Sheets of austenitic steels such as Alloy 321 were coated by spraying or tape casting using slurries with Al particles in a size range of 1 to 20 µm. Boron was added to the slurry to achieve a higher sintering degree and better adhesion to the substrate. To investigate the thermal barrier effect and the behaviour under exposure to temperature with the thermal gradient between the exposed side and the cooled backside, an experimental set-up was designed, which allows to heat the sample from one side while being cooled by airflow on the backside. The temperature is measured by thermocouples on both sides as a function of the time. An electric radiation heater or a Bunsen burner is used as heat source.
The coating provides a notable thermal barrier effect due to gas phase insulation by the hollow alumina sphere structure. A topcoat with a thickness of 300 µm for example, reduces the temperature at the backside by 350°C without and by 550°C with backside cooling when exposing the surface to 800°C. The temperature reduction by gas phase insulation remains stable over the investigated times of up to 100 h. The metastable alumina phases γ-Al2O3 and θ-Al2O3 are observed at the interface to the aluminium-rich diffusion zone confirming the reduction of temperature at the metal surface.The topcoat from sintered hollow alumina particles is capable to protect materials against temperature at low costs. The results with coated Alloy 321 confirm the thermal barrier effect of this novel coating system obtained by a heat treatment of slurry deposited spherical Al particles.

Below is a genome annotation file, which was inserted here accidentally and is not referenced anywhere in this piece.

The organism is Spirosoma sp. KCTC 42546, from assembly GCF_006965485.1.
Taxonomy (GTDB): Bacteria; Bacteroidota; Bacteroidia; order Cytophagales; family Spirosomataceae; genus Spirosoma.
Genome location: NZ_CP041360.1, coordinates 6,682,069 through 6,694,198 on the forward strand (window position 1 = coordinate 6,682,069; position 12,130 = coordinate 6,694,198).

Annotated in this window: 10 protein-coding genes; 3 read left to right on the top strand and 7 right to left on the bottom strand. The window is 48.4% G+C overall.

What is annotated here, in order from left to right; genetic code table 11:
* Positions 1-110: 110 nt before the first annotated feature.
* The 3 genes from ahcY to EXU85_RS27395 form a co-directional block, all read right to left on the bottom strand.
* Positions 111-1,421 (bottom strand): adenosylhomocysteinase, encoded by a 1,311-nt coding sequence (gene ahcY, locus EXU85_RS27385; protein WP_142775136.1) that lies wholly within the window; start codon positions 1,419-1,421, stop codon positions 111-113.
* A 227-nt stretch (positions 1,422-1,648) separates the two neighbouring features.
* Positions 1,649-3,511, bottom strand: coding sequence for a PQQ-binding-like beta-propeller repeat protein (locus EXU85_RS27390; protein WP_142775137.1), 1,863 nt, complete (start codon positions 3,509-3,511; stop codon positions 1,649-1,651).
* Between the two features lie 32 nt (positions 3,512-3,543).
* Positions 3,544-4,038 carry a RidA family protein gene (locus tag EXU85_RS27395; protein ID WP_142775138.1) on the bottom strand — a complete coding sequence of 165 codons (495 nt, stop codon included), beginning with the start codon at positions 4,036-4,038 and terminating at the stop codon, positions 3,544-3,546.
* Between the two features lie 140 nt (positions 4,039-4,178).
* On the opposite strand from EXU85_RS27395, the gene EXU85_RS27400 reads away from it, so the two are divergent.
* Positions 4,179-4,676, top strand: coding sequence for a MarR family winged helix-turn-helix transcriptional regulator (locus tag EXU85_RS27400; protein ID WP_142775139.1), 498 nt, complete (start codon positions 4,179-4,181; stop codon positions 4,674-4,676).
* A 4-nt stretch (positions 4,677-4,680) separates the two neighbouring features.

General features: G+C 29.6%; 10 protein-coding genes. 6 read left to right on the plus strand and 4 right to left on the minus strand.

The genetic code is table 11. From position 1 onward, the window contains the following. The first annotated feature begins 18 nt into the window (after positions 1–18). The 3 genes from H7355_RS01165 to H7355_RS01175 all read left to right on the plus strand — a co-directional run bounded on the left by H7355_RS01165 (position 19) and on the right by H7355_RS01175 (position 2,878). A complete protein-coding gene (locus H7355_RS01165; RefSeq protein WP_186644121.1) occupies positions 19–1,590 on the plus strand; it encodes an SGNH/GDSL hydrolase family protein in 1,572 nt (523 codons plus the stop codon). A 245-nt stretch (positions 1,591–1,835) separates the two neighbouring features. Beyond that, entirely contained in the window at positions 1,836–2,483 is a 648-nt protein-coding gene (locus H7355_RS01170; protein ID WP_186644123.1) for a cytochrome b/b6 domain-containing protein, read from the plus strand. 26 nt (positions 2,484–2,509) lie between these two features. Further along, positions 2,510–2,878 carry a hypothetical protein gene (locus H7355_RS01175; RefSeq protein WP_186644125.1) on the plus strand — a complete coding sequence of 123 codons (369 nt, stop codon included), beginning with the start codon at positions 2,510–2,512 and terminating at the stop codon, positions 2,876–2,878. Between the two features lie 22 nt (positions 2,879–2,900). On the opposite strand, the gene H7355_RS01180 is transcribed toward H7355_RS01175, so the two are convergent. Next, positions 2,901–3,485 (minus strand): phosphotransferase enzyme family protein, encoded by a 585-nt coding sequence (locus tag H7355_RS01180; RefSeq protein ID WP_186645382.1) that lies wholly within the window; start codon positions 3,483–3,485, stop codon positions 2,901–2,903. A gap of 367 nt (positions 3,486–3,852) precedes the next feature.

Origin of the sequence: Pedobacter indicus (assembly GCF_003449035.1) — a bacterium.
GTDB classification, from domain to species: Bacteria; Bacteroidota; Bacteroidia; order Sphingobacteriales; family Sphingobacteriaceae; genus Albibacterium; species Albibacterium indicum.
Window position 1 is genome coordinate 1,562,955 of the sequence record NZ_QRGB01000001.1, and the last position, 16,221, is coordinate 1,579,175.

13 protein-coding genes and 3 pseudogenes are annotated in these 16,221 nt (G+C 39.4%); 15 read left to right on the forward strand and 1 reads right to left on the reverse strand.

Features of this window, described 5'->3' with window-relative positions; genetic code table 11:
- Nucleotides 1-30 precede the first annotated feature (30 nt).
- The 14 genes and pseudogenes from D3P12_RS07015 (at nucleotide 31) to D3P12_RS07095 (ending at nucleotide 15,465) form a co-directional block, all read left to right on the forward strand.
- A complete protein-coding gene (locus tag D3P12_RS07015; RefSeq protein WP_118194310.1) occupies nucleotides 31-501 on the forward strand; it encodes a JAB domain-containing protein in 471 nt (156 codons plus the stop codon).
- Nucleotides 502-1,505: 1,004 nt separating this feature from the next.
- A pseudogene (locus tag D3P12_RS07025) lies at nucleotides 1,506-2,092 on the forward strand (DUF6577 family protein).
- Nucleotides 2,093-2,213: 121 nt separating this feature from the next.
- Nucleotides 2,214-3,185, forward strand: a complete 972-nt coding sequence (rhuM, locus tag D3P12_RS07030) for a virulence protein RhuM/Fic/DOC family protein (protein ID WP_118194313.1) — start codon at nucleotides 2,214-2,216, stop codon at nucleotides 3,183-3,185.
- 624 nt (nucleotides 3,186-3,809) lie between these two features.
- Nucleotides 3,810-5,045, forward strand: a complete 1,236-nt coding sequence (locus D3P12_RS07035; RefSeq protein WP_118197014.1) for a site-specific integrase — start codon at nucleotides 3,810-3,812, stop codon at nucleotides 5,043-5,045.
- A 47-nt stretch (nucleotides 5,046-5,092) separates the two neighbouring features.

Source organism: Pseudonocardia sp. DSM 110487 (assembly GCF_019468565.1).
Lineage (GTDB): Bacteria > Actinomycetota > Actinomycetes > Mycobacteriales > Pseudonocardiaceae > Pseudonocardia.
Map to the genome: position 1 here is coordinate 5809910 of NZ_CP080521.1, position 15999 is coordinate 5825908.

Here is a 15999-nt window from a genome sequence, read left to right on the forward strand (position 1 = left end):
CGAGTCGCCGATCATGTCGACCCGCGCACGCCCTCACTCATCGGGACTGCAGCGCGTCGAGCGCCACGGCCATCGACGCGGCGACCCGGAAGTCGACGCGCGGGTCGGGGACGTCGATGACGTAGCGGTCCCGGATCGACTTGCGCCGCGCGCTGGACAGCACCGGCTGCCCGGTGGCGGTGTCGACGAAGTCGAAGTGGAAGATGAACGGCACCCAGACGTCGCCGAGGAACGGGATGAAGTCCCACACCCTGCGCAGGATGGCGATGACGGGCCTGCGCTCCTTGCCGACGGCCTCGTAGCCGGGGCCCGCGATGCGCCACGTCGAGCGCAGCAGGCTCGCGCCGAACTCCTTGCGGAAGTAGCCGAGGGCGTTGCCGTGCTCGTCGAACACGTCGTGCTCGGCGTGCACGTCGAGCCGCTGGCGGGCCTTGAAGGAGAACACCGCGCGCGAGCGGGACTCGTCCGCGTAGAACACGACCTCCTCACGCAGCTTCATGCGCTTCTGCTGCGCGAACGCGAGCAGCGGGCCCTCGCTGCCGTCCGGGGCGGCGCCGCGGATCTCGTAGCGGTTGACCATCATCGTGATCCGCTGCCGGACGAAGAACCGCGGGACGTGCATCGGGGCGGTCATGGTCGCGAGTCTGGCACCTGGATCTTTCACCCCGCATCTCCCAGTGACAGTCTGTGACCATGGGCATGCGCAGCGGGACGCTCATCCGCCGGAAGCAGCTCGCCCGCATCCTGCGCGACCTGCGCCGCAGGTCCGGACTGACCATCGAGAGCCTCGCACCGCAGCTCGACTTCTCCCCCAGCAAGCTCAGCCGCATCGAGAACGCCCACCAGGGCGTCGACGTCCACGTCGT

A2-2-6 Characterization of Plasma Electrolytic Oxidized Coatings on Hot-dip Aluminized Carbon Steel
Fan Chang (National Taiwan University of Science and Technology (NTUST), Taiwan); Jyh-Wei Lee (Ming Chi University of Technology, Taiwan); Chaur-Jeng Wang (National Taiwan University of Science and Technology (NTUST), Taiwan)